Anton Weichselbaum

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Anton Weichselbaum
Anton Weichselbaum.jpg
Anton Weichselbaum (1845–1920)
Born (1845-02-08)8 February 1845
Schiltern
Died 26 October 1920(1920-10-26) (aged 75)
Nationality Austrian
Fields Bacteriology
Institutions University of Vienna

Anton Weichselbaum (8 February 1845 – 23 October 1920) was an Austrian pathologist and bacteriologist born near the town of Langenlois. Weichselbaum was among the first scientists to recognize the importance of bacteriology for the field of pathological anatomy.

In 1869, he received his medical doctorate in Vienna, and subsequently worked as an assistant to pathological anatomist Josef Engel (1816–1899). In 1885, he was appointed an associate professor of pathological histology and bacteriology, and from 1893 to 1916, he was director of the pathological-anatomical institute at the University of Vienna. In 1912, he became university rector.

Some of his better known assistants were serologist Karl Landsteiner (1868–1943), bacteriologist Anton Ghon (1866–1936) and dermatologist Josef Kyrle (1880–1926).

In 1887, he was the first to isolate the causative agent of cerebrospinal meningitis, a bacterium he named Diplococcus intracellularis meningitidis. He conducted important research involving tuberculosis, and is credited for founding the first Lungenheilstätte (pulmonary health institute) in Austria (Alland, Niederösterreich). Also, he provided the first comprehensive description of local bone erosion in arthritis.[1]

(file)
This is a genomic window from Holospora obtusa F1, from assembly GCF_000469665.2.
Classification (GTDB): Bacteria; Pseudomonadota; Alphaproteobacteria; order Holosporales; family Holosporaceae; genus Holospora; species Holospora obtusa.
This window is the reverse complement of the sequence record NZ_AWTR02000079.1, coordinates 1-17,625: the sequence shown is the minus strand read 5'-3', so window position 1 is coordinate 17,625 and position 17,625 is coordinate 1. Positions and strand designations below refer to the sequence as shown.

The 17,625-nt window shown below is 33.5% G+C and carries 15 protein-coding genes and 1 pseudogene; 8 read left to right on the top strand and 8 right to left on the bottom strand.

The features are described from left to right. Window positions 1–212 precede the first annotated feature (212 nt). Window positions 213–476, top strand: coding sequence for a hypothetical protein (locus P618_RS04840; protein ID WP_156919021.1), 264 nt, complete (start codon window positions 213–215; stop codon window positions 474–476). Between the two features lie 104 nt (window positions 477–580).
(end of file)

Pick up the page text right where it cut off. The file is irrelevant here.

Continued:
Weichselbaum was a son-in-law to chemist Franz Schneider (1812–1897). Weichselbaumgasse, a thoroughfare in the Favoriten district of Vienna is named in his honor.[2]

Written works[edit]

Among his better known writings was Grundriss der pathologischen Histologie (1892), being later translated into English and published as "The Elements of Pathological Histology". Other noted works by Weichselbaum are the following:

  • Über Entstehung und Bekämpfung der Tuberkulose, 1896 - On formation and control of tuberculosis.
  • Parasitologie, in Handbuch der Hygiene, volume 9; Jena, 1899 - Parasitology
  • Epidemiologie, in Handbuch der Hygiene, volume 9; Jena, 1899 - Epidemiology
  • Diplococcus pneumoniae, in Handbuch der pathogenen Mikroorganismen, volume 3; Jena, 1903.
  • Meningokokken, in Handbuch der pathogenen Mikroorganismen, volume 3; Jena, 1903 - Meningococcus.
  • Pneumokokkenimmunität, in Handbuch der pathogenen Mikroorganismen, volume 4; Jena, 1904 - Pneumococcal immunity.
  • Über die Infektionswege der menschlichen Tuberkulose, 1907 - On the modes of transmission of human tuberculosis.
  • Über die Beziehungen zwischen Körperkonstitution und Krankheit, 1912 - On the relationship between physical condition and disease.

References[edit]

  1. ^ [1] Arthritis Research and Therapy, The role of osteoprotegerin in arthritis
  2. ^ Paragraph based on a translation of an equivalent article at the German Wikipedia.
See also: Weichselbaum